Her home is a crude one-room adobe and rock structure with a single window that looks out onto a courtyard of sorts. The courtyard seems to be used as a cooking area. There is an open firepit with an oil drum lid used as a cooktop, baskets with vegetables, and chickens running loose. Clotheslines are strung across the entrance to the courtyard, awaiting the laundry that will be washed either in a creek or in a community well. The door to the home is a tattered piece of cloth. There is no electricity or running water.
Eleana and Yolanda. It was early afternoon, but there was no light in the home.
Inside, the smoke from another open fire filled the dark room and our lungs. Eleana held her baby girl Yolanda and sat on a woven mat that serves as her sofa during the day and her bed at night. In a quiet voice, she shared her story.
Her husband works, but he spends the money he earns on alcohol. There is little money left for food or clothing. She is unable to work because she has small children to care for. Her baby is sick and won’t get better. Her husband worships idols. She worships God.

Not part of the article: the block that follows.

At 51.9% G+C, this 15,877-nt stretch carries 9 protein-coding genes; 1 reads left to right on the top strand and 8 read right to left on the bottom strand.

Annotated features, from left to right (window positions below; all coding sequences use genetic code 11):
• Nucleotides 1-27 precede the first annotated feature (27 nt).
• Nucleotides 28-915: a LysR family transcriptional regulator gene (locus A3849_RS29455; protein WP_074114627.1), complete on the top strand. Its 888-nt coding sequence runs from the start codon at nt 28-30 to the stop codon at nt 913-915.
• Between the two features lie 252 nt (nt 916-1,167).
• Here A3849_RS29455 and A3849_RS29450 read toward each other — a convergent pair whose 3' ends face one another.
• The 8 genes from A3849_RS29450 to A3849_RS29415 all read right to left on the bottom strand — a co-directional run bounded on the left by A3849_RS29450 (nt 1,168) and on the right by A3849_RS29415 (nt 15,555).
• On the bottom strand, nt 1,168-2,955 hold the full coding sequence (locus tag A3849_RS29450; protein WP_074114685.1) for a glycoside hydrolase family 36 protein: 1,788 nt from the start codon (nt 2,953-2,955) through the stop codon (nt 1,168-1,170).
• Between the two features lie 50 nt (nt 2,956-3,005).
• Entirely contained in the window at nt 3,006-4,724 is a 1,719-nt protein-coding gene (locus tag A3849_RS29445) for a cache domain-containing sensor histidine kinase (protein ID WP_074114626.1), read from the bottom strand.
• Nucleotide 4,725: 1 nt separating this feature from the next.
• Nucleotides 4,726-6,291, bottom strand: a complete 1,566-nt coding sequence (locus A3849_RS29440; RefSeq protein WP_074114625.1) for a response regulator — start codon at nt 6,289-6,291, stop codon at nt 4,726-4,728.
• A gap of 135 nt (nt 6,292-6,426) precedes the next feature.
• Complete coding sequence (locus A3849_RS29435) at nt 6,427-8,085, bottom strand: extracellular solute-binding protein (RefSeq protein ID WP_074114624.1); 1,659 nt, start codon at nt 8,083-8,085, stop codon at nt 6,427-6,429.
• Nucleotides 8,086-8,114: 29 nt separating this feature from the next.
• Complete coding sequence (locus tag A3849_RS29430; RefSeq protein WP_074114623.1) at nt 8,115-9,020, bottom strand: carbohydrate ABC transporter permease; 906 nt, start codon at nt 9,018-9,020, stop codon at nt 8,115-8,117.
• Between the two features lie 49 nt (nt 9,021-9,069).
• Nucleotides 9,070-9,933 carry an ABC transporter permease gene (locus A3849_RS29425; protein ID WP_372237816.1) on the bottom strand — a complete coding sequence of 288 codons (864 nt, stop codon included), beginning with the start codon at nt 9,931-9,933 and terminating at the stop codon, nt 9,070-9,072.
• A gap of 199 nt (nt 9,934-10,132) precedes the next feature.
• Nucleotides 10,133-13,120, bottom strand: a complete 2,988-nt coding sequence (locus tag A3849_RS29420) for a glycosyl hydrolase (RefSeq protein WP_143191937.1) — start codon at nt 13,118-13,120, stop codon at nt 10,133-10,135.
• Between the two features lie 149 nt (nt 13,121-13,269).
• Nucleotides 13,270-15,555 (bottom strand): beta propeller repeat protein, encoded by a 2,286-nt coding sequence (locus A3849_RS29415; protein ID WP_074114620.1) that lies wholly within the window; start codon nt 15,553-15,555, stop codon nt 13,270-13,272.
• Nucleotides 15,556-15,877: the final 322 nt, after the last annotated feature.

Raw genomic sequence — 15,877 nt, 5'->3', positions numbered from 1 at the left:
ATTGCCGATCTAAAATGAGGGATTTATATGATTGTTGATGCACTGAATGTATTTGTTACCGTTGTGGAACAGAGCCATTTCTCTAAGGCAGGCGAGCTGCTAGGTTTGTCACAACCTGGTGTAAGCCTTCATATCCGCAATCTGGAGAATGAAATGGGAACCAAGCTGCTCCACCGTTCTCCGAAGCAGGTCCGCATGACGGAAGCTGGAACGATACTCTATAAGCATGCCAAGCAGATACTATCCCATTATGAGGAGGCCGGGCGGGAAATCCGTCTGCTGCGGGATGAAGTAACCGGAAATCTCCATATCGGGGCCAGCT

She asked us to pray for her husband’s healing, her baby’s healing. To pray for her family. To pray that God would provide. She seemed so helpless, so all alone. Her beautiful round face was weary from the struggle. I wanted so much to simply sit with her and hold that baby so she could stretch her arms a bit – or perhaps take her across Lake Atitlan and pamper her with good food under the tropical trees in Panajachel. I wanted to tell her just how lovely she was to me – and to God. I wanted to let her know I grew up in a home with an alcoholic dad and a mom who couldn’t work – with a dad who hated God and a mom who loved Him. And I knew what it felt like to be alone – and what it felt like to know I was beloved in the midst of the pain.